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Suppose someone were talking about fake food, i.e. plastic food models on display at some restaurants. Could we refer to fake food as "authentic-looking dishes"?

How about "authentic-looking items"?

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  • What do you think? And do you actually mean: Can plastic food models be described as looking real?
    – Lambie
    Commented Aug 1, 2018 at 13:40
  • I've seen restaurants in Japan where the plastic food looks... just like food. There's quite an art to it, but it's a cultural thing; you'd never see that in the UK, for instance, beyond a bit of fake plastic 'parsley' between the meat sections at the butcher's, fooling no-one ;) Commented Aug 1, 2018 at 13:43

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Since authentic could refer to the combination of items on the plate, or some other characteristic of the food being represented, realistic is the word you want to describe the plastic models themselves.

These plastic food models look especially realistic.

The dishes on display look especially realistic.

realistic-looking dishes is also grammatical. The choice between that adjective and a subject complement is a stylistic one.

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    @Lambie "authentic" in the context of food tends to have the meaning of "prepared in a way strictly adhering to a tradition" (cf. "authentic Italian dishes"). Commented Aug 1, 2018 at 13:45
  • This could be shortened to, "That fake food looks real".
    – J.R.
    Commented Aug 1, 2018 at 14:22
  • @MaciejStachowski I doubt the OP knew that. Had he meant that, he would have to tell us "authentic [nationality] cuisine. With no other context but what he actually stated: authentic-looking dishes could mean real china plates.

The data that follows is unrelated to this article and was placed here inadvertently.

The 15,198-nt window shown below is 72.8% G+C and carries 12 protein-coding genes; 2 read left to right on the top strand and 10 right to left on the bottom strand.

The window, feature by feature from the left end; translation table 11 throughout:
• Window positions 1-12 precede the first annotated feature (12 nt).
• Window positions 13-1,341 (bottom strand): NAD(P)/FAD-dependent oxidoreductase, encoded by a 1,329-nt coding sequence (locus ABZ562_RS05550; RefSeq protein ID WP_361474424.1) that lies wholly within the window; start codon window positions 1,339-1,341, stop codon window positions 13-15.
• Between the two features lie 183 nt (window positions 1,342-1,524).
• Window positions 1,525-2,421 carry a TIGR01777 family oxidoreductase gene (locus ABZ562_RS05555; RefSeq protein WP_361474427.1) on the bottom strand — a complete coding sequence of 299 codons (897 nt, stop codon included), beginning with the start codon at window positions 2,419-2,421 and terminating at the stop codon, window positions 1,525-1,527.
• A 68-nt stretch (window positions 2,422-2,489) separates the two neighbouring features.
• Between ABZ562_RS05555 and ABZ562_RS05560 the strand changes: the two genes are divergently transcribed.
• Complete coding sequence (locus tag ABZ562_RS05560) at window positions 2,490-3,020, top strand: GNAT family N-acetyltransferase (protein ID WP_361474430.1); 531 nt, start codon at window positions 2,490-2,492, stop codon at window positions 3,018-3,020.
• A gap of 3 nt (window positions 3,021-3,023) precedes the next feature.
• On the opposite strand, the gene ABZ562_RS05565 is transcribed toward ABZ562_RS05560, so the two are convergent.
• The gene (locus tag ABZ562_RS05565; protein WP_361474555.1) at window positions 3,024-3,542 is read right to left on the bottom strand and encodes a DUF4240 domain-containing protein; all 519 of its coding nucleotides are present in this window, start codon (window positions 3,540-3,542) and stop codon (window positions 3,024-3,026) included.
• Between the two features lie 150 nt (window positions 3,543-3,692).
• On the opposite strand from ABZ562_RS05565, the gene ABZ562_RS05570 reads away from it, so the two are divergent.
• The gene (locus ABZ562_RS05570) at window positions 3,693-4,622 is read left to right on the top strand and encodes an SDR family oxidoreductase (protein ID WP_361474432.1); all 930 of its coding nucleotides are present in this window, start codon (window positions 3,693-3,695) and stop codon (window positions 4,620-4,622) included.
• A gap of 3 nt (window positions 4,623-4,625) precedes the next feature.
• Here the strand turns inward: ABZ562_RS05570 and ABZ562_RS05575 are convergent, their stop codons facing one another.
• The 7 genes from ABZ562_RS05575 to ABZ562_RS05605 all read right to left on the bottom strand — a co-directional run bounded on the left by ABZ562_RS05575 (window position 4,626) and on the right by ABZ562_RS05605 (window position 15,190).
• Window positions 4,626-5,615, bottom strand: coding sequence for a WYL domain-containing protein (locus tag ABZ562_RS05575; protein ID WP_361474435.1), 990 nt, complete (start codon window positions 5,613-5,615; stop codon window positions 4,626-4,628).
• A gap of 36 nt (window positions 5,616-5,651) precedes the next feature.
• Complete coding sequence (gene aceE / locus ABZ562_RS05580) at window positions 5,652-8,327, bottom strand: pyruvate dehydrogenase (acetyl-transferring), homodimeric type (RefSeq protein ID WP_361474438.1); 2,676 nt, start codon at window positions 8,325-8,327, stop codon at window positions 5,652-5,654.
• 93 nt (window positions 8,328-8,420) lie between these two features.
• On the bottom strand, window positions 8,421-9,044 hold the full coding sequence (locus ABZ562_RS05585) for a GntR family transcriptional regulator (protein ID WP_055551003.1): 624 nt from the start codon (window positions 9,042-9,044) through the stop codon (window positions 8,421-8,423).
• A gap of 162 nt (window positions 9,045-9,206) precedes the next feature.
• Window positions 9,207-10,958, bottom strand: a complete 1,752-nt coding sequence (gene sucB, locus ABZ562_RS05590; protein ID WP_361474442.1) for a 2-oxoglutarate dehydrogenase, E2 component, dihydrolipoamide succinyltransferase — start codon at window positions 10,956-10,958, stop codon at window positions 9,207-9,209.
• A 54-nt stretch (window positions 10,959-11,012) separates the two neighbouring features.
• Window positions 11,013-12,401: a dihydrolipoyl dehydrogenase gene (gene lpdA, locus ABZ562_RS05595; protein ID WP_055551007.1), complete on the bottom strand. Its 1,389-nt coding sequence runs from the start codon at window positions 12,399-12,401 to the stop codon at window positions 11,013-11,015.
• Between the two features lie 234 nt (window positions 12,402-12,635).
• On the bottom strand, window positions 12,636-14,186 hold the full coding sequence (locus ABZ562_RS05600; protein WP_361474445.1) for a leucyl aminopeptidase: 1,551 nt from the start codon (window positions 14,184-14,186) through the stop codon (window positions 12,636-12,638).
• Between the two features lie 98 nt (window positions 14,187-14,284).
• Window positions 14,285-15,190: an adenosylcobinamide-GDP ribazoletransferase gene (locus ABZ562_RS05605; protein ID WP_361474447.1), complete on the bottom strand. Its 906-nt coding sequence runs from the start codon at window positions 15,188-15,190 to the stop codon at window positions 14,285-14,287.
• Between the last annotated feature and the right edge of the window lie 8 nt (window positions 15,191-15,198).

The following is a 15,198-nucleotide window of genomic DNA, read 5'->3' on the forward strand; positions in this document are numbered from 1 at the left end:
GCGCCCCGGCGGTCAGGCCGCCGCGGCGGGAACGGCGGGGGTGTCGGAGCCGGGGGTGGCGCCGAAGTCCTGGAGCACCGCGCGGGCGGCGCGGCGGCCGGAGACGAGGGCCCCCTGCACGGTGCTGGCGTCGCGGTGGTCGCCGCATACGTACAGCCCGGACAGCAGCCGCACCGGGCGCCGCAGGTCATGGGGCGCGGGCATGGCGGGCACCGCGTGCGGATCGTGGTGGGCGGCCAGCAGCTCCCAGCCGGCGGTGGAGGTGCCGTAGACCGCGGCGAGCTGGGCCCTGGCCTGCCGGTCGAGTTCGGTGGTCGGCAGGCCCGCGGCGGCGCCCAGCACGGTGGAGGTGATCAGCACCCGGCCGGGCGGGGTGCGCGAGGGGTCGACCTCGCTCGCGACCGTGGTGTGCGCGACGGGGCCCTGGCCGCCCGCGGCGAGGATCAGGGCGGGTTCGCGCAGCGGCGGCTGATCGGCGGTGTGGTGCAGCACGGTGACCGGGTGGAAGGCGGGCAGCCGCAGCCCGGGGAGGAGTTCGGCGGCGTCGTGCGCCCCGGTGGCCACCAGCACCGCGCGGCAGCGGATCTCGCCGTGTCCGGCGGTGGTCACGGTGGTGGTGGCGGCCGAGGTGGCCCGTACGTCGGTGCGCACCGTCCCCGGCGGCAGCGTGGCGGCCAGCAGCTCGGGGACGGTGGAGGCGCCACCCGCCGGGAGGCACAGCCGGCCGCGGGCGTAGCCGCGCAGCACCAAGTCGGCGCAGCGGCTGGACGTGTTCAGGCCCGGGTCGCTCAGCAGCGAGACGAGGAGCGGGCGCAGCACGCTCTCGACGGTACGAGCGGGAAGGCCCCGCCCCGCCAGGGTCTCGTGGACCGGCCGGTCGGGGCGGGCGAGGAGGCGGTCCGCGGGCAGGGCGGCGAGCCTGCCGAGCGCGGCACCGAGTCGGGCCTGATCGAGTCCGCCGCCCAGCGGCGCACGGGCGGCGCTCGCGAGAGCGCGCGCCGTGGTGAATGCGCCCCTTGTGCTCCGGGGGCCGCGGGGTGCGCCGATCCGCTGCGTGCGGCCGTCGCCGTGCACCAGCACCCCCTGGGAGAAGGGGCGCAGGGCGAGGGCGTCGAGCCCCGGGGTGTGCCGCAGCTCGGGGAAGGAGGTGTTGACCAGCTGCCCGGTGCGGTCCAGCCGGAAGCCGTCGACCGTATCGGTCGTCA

– Lambie
    Commented Aug 1, 2018 at 14:23
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    @J.R. looks real would mean visually indistinguishable from the real, whereas realistic suggests merely that it is rather difficult to tell the difference. Would you agree?
    – TimR
    Commented Aug 1, 2018 at 15:08
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When we say food is "authentic" we tend to mean that is in the original style: For example "Franca Melodia makes an authentic spaghetti sauce, using a recipe she learn from her Italian Grandmother"

I wouldn't call it a fake dish. A dish is a combination of foods. In this case the food is fake, but the combination is real. So I'd stick to "fake food".

Fake food, as you might see in a restaurant in Japan is rare in the UK and USA. However, you could say "realistic" or even "ultra-realistic fake food"

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  • I don't see an issue with the use of "fake dishes" (with "dishes" meaning "arrangements of multiple kinds of vegetables, meats, etc.") - if you can't call it a dish because it isn't edible, then by that same logic you can't call it food either... Commented Aug 1, 2018 at 13:49
  • I agree and I'd stay away from authentic dishes here. Not that in some contexts, one might not say this. The fake food models look like real food or the models are realistic. As authentic Italian dishes,
    – Lambie
    Commented Aug 1, 2018 at 14:26
  • @MaciejStachowski that's a fair thought. I still don't like "fake dish", and I'll have a think about why not.
    – James K
    Commented Aug 1, 2018 at 22:04
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Short answer: Yes.

In context, the word "dish" can mean a food item, or it can mean the plate it is served on. So "authentic-looking dishes" is ambiguous: does it mean that the food looks authentic or that the plates look authentic? I'd probably say, "authentic-looking food". Or if necessary for clarity, "plastic but authentic-looking food".

James K notes that when talking about food, "authentic" is often used to mean true to the original culture. Like an "authentic burrito" means a burrito as people in Mexico would actually prepare it, as opposed to the Americanized version you get at Taco Bell. It's a valid point, but I think if you said, "the plastic model food looked very authentic", people would understand you to mean "looked like real food", and not "looked like the way it is prepared in Mexico". Unless the context made such a meaning likely.

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  • Precisely, it is ambiguous here.
    – Lambie
    Commented Aug 1, 2018 at 14:48

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